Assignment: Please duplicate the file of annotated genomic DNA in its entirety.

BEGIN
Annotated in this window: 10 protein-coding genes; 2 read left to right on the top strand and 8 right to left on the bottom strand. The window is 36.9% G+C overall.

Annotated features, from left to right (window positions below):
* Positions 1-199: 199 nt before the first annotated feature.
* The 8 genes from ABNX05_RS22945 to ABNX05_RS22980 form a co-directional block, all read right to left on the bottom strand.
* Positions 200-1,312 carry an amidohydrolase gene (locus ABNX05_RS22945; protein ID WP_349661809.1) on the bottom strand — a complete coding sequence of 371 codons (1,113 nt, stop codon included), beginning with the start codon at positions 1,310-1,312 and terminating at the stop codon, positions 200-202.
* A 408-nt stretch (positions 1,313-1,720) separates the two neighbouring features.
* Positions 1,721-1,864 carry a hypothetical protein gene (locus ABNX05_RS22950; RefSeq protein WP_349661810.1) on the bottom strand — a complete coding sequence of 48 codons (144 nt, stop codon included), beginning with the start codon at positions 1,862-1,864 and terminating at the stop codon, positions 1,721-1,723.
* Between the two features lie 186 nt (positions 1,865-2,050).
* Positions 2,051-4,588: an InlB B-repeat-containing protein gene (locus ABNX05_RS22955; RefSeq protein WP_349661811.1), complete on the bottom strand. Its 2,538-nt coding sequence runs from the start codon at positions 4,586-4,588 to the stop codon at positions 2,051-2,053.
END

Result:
Annotated in this window: 10 protein-coding genes; 2 read left to right on the top strand and 8 right to left on the bottom strand. The window is 36.9% G+C overall.

Annotated features, from left to right (window positions below):
* Positions 1-199: 199 nt before the first annotated feature.
* The 8 genes from ABNX05_RS22945 to ABNX05_RS22980 form a co-directional block, all read right to left on the bottom strand.
* Positions 200-1,312 carry an amidohydrolase gene (locus ABNX05_RS22945; protein ID WP_349661809.1) on the bottom strand — a complete coding sequence of 371 codons (1,113 nt, stop codon included), beginning with the start codon at positions 1,310-1,312 and terminating at the stop codon, positions 200-202.
* A 408-nt stretch (positions 1,313-1,720) separates the two neighbouring features.
* Positions 1,721-1,864 carry a hypothetical protein gene (locus ABNX05_RS22950; RefSeq protein WP_349661810.1) on the bottom strand — a complete coding sequence of 48 codons (144 nt, stop codon included), beginning with the start codon at positions 1,862-1,864 and terminating at the stop codon, positions 1,721-1,723.
* Between the two features lie 186 nt (positions 1,865-2,050).
* Positions 2,051-4,588: an InlB B-repeat-containing protein gene (locus ABNX05_RS22955; RefSeq protein WP_349661811.1), complete on the bottom strand. Its 2,538-nt coding sequence runs from the start codon at positions 4,586-4,588 to the stop codon at positions 2,051-2,053.